ALIEN and the films in its franchise are some of my favorite movies of all time. They are intense and terrifying, with amazing special effects and the most horrific aliens I’ve ever seen. The first film was so groundbreaking that hundreds of mimics were made, all set to ride on the coattails of the original’s success. One such film, Luigi Cozzi’s CONTAMINATION, shamelessly flaunts itself as taking the premise of Ridley Scott’s masterpiece and peppering it with exploding guts galore. This is not necessarily a bad thing, particularly when it comes to the projectile gut-splattering, however it is important to keep things in perspective when watching the film. If you go into this film with the right mindset, you’re in for a guaranteed good time.
If you are not familiar with CONTAMINATION, here is the plot synopsis courtesy of MVD Distribution:
Branded as a “video nasty” in the UK, director Luigi Cozzi’s Contamination takes the premise of Ridley Scott’s classic Alien and peppers it with exploding guts galore and a dangerously infectious soundtrack from celebrated Italian prog-rockers Goblin (Deep Red, Suspiria). A cargo ship drifts up the Hudson River. Its crew: all dead, their bodies horribly mutilated, turned inside out by an unknown force. Its freight: boxes upon boxes of glowing, pulsating green eggs. It soon becomes clear that these eggs are not of this planet, and someone intends to cultivate them here on Earth. But who? And to what end? Starring Italian horror veteran Ian McCulloch (Zombie Flesh Eaters), Contamination is an ultra-violent sci-fi epic that really gets under the skin. In space, no one can hear you scream – but on Earth, the terror rings loud and clear!
I thought this film would be diehard science fiction horror, which is why I didn’t enjoy it to begin with. But as the movie progressed, my mindset changed, and I started seeing it for what it is: a schlocky, B-grade homage to Ridley Scott and his work. And it is done this way on purpose. Once I came to that realization, my viewpoint about the film changed, and I wound up having a blast.
CONTAMINATION is 35 years old, and it shows. The film is very dated, due in part to the clothing, hairstyles, and cars seen throughout. This aspect does not detract from the film, however you will definitely be able to tell it is an aged picture. Arrow once again delivers in the quality department, however, by providing a 2k restoration of the film from the original camera negative. As a result, the picture looks very good and the sound is excellent.
The acting is a different story. I understand Italian cinema from that era tried desperately to imitate American works, but it sure seemed lacking when it came to the acting talent. Nobody in this film gives a particularly great performance, and there’s quite a bit of overacting. But surprisingly, this actually helps add to the film’s charm. Weird, I know, but you just have to see it to understand.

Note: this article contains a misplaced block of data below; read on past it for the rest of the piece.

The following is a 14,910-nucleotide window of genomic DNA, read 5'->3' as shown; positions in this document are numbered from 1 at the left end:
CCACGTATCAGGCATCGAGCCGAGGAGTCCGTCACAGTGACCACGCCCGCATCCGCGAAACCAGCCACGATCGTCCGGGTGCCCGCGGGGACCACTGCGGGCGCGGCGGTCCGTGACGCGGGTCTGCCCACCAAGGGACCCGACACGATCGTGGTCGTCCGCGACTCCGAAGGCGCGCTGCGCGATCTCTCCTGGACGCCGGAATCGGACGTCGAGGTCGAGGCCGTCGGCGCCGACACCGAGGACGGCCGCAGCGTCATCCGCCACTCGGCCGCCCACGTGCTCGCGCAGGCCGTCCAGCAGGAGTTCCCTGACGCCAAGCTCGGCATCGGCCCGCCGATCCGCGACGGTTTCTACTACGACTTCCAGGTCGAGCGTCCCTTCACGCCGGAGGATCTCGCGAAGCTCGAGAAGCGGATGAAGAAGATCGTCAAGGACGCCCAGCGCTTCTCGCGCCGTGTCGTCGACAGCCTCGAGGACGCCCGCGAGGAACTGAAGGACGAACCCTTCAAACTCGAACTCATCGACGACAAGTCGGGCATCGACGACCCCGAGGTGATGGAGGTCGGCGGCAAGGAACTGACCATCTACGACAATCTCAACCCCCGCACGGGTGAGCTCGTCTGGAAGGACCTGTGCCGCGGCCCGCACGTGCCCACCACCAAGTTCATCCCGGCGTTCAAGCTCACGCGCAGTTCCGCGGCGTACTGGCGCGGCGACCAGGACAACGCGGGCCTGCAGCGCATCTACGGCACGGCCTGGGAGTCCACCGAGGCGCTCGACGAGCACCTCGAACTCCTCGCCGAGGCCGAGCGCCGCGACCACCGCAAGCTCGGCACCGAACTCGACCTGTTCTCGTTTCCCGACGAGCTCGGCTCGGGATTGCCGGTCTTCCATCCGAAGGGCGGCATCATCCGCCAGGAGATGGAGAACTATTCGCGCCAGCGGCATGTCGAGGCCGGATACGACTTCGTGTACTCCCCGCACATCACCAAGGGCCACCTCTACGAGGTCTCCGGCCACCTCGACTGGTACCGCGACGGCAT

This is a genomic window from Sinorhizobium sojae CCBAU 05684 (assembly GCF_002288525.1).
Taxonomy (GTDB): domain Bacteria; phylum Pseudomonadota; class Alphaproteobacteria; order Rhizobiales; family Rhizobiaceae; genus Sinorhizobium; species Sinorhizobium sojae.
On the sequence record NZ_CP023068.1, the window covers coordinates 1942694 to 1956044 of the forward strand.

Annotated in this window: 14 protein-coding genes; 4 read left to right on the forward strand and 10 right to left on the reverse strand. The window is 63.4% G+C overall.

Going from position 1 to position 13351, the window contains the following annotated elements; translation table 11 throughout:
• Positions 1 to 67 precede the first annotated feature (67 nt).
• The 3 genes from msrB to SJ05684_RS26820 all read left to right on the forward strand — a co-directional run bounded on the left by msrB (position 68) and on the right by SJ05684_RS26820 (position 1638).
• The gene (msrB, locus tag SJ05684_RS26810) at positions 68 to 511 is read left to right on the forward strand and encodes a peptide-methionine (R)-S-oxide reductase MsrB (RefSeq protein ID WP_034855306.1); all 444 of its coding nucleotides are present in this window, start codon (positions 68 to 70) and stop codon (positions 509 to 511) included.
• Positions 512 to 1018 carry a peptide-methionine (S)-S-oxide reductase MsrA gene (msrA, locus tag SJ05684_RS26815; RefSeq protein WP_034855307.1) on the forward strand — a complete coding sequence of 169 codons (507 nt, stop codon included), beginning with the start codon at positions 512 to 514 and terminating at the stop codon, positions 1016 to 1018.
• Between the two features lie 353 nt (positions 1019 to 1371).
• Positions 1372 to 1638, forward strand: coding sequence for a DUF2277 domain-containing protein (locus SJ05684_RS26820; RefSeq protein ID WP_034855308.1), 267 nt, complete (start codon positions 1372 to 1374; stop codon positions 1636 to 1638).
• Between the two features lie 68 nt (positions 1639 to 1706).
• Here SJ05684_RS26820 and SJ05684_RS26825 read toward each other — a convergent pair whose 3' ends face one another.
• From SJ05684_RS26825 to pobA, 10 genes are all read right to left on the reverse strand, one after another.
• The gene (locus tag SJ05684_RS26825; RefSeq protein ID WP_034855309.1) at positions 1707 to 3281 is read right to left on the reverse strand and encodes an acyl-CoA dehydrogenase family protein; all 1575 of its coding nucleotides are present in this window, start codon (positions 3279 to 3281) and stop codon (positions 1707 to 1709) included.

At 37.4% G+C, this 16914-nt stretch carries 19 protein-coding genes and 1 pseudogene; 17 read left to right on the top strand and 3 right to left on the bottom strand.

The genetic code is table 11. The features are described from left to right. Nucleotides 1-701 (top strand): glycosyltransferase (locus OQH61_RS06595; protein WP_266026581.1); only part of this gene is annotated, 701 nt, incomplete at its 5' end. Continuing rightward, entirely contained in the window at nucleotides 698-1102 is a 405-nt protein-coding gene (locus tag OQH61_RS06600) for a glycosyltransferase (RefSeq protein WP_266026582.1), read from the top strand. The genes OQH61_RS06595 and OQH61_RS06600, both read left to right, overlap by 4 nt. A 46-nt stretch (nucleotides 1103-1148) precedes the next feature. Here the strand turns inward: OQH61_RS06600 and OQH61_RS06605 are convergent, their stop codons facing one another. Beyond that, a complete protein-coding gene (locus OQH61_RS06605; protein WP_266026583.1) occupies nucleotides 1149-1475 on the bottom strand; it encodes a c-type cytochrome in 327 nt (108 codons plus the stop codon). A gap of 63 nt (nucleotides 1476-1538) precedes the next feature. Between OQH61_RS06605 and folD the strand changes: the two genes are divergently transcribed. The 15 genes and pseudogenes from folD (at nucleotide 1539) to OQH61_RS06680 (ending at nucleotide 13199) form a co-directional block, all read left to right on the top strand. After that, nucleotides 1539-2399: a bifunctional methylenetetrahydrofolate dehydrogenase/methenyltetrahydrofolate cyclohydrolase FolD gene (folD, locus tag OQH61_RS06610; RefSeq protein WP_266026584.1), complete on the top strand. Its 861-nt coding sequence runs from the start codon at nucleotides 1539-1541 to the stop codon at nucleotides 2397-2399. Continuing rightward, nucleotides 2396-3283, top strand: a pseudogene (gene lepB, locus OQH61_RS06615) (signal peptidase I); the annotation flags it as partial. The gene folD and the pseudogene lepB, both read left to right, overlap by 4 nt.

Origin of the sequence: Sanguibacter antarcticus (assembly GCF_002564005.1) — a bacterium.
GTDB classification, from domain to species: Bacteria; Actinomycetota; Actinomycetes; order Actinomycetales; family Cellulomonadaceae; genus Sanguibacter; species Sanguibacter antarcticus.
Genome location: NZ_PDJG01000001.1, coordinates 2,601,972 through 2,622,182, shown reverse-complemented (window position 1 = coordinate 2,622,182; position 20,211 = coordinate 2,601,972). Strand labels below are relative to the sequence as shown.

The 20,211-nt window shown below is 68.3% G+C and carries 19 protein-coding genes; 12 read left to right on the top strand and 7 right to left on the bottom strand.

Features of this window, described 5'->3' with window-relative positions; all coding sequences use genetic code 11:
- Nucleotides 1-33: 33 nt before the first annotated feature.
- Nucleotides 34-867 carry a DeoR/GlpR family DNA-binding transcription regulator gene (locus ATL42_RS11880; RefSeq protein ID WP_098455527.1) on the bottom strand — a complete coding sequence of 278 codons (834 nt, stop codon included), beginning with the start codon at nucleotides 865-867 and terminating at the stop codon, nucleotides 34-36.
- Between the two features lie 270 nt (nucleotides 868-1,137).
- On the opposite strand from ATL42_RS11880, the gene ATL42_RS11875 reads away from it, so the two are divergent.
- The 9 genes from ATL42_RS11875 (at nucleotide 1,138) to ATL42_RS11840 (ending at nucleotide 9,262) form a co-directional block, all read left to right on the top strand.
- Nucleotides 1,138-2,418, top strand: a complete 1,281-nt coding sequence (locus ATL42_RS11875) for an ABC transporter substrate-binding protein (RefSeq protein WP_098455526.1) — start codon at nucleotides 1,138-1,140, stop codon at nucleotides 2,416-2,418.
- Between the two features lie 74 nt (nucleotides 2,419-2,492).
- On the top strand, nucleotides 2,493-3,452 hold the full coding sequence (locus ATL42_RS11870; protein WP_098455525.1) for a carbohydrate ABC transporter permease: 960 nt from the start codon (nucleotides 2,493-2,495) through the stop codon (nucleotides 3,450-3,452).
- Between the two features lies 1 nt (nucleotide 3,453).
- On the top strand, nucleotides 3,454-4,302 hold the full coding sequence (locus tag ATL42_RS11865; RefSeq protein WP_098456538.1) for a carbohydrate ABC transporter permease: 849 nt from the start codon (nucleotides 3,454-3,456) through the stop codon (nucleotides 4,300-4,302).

The special effects in CONTAMINATION are where this film shines. They are very well done in most aspects for a film of this time period. I say ‘most aspects’ because a few of the set pieces are reminiscent of an Ed Wood film, but most everything else is well done and looks tight. I particularly like the exploding chest scenes; there’s plenty of carnage when these happen, and it looks excellent onscreen.
CONTAMINATION won’t be for everyone, but it’s a win for me. If you like schlocky B-movies, Italian cinema in general, or alien invasion flicks, this is one film you’ll want to check out. The Special Edition Blu-ray also contains:
* Brand new 2K restoration of the film from the original camera negative
* High Definition Blu-ray (1080p) and Standard Definition DVD presentations
* Original Mono audio (uncompressed PCM on the Blu-ray)
* Newly translated subtitles for the Italian soundtrack
* Optional English subtitles for the deaf and hard of hearing for the English soundtrack
* Brand new audio commentary by filmmaker, Fangoria editor and Contamination super-fan Chris Alexander
* Notes on Science-Fiction Cinema: An archive documentary featuring behind-the-scenes footage and director Luigi Cozzi on the birth of Contamination
* 2014 Q&A with Cozzi and star Ian McCulloch
* Sound of the Cyclops: Goblin’s Maurizio Guarini on the music of Contamination – the Goblin keyboardist discusses Contamination’s dark, progressive rock score and a lifetime making music for Italian terror
* Luigi Cozzi vs. Lewis Coates – a brand new interview with the director in which he discusses his filmmaking career from past to present
* Imitation Is The Sincerest Form of Flattery: A Critical Analysis of the Italian Cash-In – a brand new featurette looking at the Italian gerne movies which sought to cash-in on popular Hollywood blockbusters
* Theatrical Trailer
* Graphic Novel based on the original Contimanation screenplay [Disc Gallery]
* Reversible sleeve featuring original and newly commissioned artwork by Gary Pullin
* Fully-illustrated collector’s booklet featuring new writing on the film by Chris Alexander